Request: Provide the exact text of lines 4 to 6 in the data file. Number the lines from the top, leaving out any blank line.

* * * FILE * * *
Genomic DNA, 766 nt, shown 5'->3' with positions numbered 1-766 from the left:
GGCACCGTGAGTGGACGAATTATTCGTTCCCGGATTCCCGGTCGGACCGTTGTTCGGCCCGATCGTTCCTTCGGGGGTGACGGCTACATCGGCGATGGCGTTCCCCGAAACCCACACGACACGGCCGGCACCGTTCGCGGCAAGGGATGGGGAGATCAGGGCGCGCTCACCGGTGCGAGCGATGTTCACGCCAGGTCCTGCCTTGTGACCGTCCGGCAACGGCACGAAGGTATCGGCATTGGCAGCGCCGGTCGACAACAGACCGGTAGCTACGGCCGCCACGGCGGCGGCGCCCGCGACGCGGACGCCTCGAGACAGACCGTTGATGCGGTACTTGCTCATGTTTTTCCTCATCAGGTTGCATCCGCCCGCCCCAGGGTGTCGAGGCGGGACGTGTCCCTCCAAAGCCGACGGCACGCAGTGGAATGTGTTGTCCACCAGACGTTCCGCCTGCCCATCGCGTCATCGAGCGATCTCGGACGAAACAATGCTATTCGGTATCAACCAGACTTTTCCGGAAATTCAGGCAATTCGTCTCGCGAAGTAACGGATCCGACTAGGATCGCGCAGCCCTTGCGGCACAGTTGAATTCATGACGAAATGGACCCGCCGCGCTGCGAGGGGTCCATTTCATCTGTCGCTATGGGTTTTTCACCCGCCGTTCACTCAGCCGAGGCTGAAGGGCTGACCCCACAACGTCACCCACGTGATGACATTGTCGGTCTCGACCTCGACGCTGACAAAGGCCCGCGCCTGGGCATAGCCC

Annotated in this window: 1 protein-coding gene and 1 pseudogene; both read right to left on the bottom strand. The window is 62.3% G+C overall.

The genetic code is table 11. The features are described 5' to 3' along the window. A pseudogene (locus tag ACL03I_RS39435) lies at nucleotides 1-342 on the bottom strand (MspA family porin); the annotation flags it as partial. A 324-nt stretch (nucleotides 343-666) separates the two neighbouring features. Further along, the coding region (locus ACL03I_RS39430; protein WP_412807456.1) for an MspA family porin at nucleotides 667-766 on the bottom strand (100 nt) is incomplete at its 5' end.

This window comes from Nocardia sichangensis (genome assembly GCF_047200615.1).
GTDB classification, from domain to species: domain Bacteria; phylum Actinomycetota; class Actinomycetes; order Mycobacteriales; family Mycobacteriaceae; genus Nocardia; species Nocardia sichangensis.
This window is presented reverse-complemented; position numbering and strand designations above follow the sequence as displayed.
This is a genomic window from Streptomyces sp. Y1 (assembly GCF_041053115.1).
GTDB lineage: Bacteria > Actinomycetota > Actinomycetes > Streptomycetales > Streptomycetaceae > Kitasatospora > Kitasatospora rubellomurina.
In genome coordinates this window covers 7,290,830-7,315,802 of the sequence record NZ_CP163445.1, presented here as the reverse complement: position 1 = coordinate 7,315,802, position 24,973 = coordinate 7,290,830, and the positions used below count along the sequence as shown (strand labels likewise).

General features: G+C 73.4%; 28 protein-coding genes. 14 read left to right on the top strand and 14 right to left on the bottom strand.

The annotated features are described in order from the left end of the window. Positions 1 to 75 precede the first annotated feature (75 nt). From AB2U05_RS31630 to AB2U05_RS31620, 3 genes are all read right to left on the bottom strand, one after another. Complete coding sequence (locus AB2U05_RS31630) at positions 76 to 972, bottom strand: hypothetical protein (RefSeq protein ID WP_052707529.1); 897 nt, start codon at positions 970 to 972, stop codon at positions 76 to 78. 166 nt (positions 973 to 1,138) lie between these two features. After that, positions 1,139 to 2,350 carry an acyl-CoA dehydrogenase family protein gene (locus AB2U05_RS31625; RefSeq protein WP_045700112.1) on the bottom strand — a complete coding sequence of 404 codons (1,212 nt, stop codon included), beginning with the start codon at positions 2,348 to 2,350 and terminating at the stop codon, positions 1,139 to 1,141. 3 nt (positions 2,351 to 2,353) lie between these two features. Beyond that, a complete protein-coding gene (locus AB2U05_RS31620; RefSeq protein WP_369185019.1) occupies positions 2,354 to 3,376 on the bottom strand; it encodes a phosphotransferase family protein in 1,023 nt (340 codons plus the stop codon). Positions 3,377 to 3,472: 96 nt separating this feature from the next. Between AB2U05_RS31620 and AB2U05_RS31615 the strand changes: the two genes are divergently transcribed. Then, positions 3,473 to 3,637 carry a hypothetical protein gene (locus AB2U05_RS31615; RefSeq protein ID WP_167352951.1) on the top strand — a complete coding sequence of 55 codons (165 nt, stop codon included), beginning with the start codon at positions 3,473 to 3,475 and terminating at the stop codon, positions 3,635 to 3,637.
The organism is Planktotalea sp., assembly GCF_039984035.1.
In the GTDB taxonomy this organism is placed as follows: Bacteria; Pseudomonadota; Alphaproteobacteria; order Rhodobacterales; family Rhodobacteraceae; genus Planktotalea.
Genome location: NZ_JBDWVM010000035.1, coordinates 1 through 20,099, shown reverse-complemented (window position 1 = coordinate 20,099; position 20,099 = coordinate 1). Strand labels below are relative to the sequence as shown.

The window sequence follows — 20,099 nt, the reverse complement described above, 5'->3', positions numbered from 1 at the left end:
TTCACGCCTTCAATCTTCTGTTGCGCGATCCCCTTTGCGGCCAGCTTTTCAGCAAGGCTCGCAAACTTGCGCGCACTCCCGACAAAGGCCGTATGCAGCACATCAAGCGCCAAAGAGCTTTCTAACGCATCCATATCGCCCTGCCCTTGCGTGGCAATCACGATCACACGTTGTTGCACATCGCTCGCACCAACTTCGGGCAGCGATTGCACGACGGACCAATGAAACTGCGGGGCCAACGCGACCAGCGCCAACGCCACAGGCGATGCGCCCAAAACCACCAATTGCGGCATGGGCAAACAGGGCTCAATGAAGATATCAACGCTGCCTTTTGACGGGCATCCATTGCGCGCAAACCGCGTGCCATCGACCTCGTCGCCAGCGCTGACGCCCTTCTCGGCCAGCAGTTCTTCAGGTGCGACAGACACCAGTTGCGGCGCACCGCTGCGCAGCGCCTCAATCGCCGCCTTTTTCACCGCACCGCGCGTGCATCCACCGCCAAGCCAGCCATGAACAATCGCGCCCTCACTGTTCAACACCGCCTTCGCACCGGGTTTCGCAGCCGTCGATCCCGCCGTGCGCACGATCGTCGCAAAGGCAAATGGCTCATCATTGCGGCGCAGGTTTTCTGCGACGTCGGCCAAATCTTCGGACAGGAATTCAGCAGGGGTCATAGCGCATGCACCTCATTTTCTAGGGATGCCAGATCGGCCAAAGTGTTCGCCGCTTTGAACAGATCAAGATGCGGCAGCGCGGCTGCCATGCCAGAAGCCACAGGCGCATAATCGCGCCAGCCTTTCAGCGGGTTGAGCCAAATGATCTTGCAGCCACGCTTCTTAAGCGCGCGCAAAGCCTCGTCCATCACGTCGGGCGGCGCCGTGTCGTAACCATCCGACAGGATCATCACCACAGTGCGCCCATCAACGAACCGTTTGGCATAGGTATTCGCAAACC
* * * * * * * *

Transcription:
The genetic code is table 11. The features are described 5' to 3' along the window. A pseudogene (locus tag ACL03I_RS39435) lies at nucleotides 1-342 on the bottom strand (MspA family porin); the annotation flags it as partial. A 324-nt stretch (nucleotides 343-666) separates the two neighbouring features. Further along, the coding region (locus ACL03I_RS39430; protein WP_412807456.1) for an MspA family porin at nucleotides 667-766 on the bottom strand (100 nt) is incomplete at its 5' end.

This window comes from Nocardia sichangensis (genome assembly GCF_047200615.1).
GTDB classification, from domain to species: domain Bacteria; phylum Actinomycetota; class Actinomycetes; order Mycobacteriales; family Mycobacteriaceae; genus Nocardia; species Nocardia sichangensis.